Hawaiʻi Records Its Highest COVID-19 Numbers Over Holidays
Here's how to stay safe and what to expect as Hawaiʻi reports over a thousand COVID-19 cases a day.
For a while, things got better with COVID-19. Case numbers were low, folks were getting vaccinated and it looked like things were returning back to normal.
However, due to the omicron variant, as well as increased social gatherings due to the holiday season, Hawaiʻi is seeing its highest COVID-19 counts to date. On Sunday, December 26th, a new record was made as 2,205 new cases were announced.
So here are a few things to keep in mind as you travel to the Islands during the pandemic.
First and foremost, Hawaiʻi still has a strict mask mandate that all visitors—and locals—have to abide by. This includes wearing a face covering while inside businesses as well as at certain hiking trails such as the path to the summit of Lē‘ahi, aka Diamond Head.
READ MORE: Attention Travelers: This is a New Hawaiʻi
Speaking of being outdoors, one of the great things about traveling to Hawaiʻi is that some of the Islands’ best attractions can be found outside where it’s easier to socially distance yourself from nearby groups and visitors. It may also be a good bet to visit less popular—but still stunning—outdoor attractions, such as visiting the hidden gem Camp Palehu in Kapolei on Oʻahu’s west side.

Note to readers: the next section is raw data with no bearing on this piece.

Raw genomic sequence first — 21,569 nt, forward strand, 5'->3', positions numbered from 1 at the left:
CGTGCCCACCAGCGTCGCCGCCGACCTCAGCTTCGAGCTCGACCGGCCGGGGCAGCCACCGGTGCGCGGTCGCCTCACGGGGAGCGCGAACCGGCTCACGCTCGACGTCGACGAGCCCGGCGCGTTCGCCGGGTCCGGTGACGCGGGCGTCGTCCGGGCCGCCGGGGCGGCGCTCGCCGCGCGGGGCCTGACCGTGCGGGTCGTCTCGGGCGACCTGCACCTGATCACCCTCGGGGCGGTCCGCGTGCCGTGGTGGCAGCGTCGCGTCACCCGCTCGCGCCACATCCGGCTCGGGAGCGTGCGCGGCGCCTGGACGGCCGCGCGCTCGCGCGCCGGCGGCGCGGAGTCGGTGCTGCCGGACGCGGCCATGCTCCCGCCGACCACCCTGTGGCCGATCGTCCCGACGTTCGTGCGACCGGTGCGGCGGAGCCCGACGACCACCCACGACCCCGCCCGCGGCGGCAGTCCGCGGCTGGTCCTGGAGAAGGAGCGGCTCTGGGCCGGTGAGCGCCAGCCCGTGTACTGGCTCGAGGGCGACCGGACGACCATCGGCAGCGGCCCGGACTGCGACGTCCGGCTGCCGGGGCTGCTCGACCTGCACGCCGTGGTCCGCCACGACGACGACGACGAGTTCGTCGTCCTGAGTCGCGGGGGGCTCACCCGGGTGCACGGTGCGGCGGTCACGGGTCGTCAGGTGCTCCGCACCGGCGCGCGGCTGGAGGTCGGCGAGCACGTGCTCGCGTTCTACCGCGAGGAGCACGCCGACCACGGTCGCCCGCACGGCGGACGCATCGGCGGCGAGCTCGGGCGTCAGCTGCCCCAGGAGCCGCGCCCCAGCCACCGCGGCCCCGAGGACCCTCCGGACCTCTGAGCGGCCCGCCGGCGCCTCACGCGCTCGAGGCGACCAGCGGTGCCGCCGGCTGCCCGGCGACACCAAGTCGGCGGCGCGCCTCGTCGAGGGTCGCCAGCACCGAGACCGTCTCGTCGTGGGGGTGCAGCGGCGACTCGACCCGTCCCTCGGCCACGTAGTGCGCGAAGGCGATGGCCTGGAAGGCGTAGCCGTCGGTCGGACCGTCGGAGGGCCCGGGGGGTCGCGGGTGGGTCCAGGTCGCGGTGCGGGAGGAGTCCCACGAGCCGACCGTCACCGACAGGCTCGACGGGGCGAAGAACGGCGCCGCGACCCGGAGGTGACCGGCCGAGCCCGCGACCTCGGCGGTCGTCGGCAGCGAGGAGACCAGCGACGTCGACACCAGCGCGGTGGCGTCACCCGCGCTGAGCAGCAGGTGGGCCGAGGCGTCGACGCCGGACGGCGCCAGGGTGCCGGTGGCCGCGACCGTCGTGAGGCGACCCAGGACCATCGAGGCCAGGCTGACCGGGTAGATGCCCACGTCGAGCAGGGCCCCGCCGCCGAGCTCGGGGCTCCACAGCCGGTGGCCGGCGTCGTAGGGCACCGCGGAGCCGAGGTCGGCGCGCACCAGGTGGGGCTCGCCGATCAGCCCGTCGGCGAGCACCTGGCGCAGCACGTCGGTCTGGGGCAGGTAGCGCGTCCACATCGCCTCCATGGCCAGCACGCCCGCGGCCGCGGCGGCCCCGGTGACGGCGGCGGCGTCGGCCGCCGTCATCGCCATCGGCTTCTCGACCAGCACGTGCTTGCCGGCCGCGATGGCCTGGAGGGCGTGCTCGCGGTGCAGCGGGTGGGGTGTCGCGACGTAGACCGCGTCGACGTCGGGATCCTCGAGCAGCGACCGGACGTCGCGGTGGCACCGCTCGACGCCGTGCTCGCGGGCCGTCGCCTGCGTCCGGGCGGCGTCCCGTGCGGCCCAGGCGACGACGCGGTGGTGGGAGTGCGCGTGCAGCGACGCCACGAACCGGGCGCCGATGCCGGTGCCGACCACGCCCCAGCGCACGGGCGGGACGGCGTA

And if you’re flying into Hawaiʻi, you’ll have the smoothest time vacationing if you’re fully vaccinated and registered with the state’s Safe Travels program. Not only can you skip the mandatory 10-day quarantine for unvaccinated, but many Hawaiʻi restaurants require a valid vaccine card or vaccination documentation before allowing customers to dine inside of their establishment.
What could be worse than missing the chance of sitting down at Duke’s in Waikīkī and watching a beachside sunset just because you couldn’t be seated?
While the state has yet to change or alter its COVID-19 regulations when it comes to visiting Hawaiʻi, it’s also a good idea to keep your eyes on local headlines as the situation can change at any moment. For now, Hawaiʻi is still open to visitors and many local businesses and tour companies are ready to welcome you with open arms—and masked mouths. The most we ask of visitors is that they follow state COVID-19 regulations, mask up, socially distance and show aloha to the local community as much as possible so we can all get through these unprecedented times together.